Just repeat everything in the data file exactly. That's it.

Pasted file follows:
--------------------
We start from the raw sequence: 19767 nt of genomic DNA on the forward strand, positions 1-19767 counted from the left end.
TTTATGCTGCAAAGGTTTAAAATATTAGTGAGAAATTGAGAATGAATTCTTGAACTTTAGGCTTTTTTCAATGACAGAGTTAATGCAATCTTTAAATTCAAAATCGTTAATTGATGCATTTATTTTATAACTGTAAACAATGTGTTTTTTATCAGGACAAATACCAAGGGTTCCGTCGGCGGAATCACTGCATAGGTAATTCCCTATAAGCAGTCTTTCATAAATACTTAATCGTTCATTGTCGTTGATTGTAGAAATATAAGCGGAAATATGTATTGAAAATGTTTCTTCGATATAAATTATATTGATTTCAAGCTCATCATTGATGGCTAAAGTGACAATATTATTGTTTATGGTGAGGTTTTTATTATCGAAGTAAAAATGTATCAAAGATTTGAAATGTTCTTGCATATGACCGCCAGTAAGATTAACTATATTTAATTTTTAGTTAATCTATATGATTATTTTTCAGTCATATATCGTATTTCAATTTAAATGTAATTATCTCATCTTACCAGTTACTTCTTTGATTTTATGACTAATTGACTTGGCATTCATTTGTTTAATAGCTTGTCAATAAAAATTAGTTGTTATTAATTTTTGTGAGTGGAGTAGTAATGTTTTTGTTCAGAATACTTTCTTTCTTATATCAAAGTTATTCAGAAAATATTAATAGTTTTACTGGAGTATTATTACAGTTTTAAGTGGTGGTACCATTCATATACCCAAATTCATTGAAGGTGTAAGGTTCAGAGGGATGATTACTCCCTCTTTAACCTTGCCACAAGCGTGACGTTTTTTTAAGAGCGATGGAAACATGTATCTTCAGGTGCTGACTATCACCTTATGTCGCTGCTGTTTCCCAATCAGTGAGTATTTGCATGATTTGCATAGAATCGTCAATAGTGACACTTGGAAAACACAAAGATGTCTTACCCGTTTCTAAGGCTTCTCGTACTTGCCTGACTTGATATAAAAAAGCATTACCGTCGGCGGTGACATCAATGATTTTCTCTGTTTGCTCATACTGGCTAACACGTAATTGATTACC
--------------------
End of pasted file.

We start from the raw sequence: 19767 nt of genomic DNA on the forward strand, positions 1-19767 counted from the left end.
TTTATGCTGCAAAGGTTTAAAATATTAGTGAGAAATTGAGAATGAATTCTTGAACTTTAGGCTTTTTTCAATGACAGAGTTAATGCAATCTTTAAATTCAAAATCGTTAATTGATGCATTTATTTTATAACTGTAAACAATGTGTTTTTTATCAGGACAAATACCAAGGGTTCCGTCGGCGGAATCACTGCATAGGTAATTCCCTATAAGCAGTCTTTCATAAATACTTAATCGTTCATTGTCGTTGATTGTAGAAATATAAGCGGAAATATGTATTGAAAATGTTTCTTCGATATAAATTATATTGATTTCAAGCTCATCATTGATGGCTAAAGTGACAATATTATTGTTTATGGTGAGGTTTTTATTATCGAAGTAAAAATGTATCAAAGATTTGAAATGTTCTTGCATATGACCGCCAGTAAGATTAACTATATTTAATTTTTAGTTAATCTATATGATTATTTTTCAGTCATATATCGTATTTCAATTTAAATGTAATTATCTCATCTTACCAGTTACTTCTTTGATTTTATGACTAATTGACTTGGCATTCATTTGTTTAATAGCTTGTCAATAAAAATTAGTTGTTATTAATTTTTGTGAGTGGAGTAGTAATGTTTTTGTTCAGAATACTTTCTTTCTTATATCAAAGTTATTCAGAAAATATTAATAGTTTTACTGGAGTATTATTACAGTTTTAAGTGGTGGTACCATTCATATACCCAAATTCATTGAAGGTGTAAGGTTCAGAGGGATGATTACTCCCTCTTTAACCTTGCCACAAGCGTGACGTTTTTTTAAGAGCGATGGAAACATGTATCTTCAGGTGCTGACTATCACCTTATGTCGCTGCTGTTTCCCAATCAGTGAGTATTTGCATGATTTGCATAGAATCGTCAATAGTGACACTTGGAAAACACAAAGATGTCTTACCCGTTTCTAAGGCTTCTCGTACTTGCCTGACTTGATATAAAAAAGCATTACCGTCGGCGGTGACATCAATGATTTTCTCTGTTTGCTCATACTGGCTAACACGTAATTGATTACC